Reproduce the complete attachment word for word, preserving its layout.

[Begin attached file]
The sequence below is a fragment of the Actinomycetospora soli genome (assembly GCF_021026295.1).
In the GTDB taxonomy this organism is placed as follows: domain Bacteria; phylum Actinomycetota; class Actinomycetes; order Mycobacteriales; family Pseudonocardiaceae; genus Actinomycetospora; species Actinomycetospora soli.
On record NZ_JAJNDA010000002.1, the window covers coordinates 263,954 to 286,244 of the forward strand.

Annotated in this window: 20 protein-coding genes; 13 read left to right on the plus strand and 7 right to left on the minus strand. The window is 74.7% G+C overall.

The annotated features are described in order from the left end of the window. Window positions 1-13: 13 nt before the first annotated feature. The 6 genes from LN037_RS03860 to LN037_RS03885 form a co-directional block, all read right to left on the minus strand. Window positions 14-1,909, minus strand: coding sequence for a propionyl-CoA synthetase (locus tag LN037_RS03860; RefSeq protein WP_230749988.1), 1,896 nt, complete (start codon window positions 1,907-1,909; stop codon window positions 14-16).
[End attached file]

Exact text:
The sequence below is a fragment of the Actinomycetospora soli genome (assembly GCF_021026295.1).
In the GTDB taxonomy this organism is placed as follows: domain Bacteria; phylum Actinomycetota; class Actinomycetes; order Mycobacteriales; family Pseudonocardiaceae; genus Actinomycetospora; species Actinomycetospora soli.
On record NZ_JAJNDA010000002.1, the window covers coordinates 263,954 to 286,244 of the forward strand.

Annotated in this window: 20 protein-coding genes; 13 read left to right on the plus strand and 7 right to left on the minus strand. The window is 74.7% G+C overall.

The annotated features are described in order from the left end of the window. Window positions 1-13: 13 nt before the first annotated feature. The 6 genes from LN037_RS03860 to LN037_RS03885 form a co-directional block, all read right to left on the minus strand. Window positions 14-1,909, minus strand: coding sequence for a propionyl-CoA synthetase (locus tag LN037_RS03860; RefSeq protein WP_230749988.1), 1,896 nt, complete (start codon window positions 1,907-1,909; stop codon window positions 14-16).